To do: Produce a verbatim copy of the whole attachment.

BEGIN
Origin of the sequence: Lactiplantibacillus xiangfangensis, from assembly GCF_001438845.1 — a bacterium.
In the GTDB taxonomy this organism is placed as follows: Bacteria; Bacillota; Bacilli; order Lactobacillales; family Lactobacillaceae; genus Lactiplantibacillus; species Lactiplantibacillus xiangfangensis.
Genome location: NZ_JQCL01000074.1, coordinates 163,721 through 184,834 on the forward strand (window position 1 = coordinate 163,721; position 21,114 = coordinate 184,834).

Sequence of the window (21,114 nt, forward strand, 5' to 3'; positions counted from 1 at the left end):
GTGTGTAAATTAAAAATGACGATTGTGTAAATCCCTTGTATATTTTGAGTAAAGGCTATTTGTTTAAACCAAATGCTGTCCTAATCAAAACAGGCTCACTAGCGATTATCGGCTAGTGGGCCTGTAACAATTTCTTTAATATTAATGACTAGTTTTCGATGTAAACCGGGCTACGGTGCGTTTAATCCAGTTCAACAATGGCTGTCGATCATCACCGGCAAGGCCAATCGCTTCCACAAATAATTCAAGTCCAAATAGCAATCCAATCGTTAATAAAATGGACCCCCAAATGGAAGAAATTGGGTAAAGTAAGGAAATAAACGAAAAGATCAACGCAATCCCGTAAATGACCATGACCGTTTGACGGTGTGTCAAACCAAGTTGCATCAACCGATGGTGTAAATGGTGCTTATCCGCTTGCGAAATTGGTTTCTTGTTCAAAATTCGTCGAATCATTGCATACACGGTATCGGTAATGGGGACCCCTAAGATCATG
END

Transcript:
Origin of the sequence: Lactiplantibacillus xiangfangensis, from assembly GCF_001438845.1 — a bacterium.
In the GTDB taxonomy this organism is placed as follows: Bacteria; Bacillota; Bacilli; order Lactobacillales; family Lactobacillaceae; genus Lactiplantibacillus; species Lactiplantibacillus xiangfangensis.
Genome location: NZ_JQCL01000074.1, coordinates 163,721 through 184,834 on the forward strand (window position 1 = coordinate 163,721; position 21,114 = coordinate 184,834).

Sequence of the window (21,114 nt, forward strand, 5' to 3'; positions counted from 1 at the left end):
GTGTGTAAATTAAAAATGACGATTGTGTAAATCCCTTGTATATTTTGAGTAAAGGCTATTTGTTTAAACCAAATGCTGTCCTAATCAAAACAGGCTCACTAGCGATTATCGGCTAGTGGGCCTGTAACAATTTCTTTAATATTAATGACTAGTTTTCGATGTAAACCGGGCTACGGTGCGTTTAATCCAGTTCAACAATGGCTGTCGATCATCACCGGCAAGGCCAATCGCTTCCACAAATAATTCAAGTCCAAATAGCAATCCAATCGTTAATAAAATGGACCCCCAAATGGAAGAAATTGGGTAAAGTAAGGAAATAAACGAAAAGATCAACGCAATCCCGTAAATGACCATGACCGTTTGACGGTGTGTCAAACCAAGTTGCATCAACCGATGGTGTAAATGGTGCTTATCCGCTTGCGAAATTGGTTTCTTGTTCAAAATTCGTCGAATCATTGCATACACGGTATCGGTAATGGGGACCCCTAAGATCATG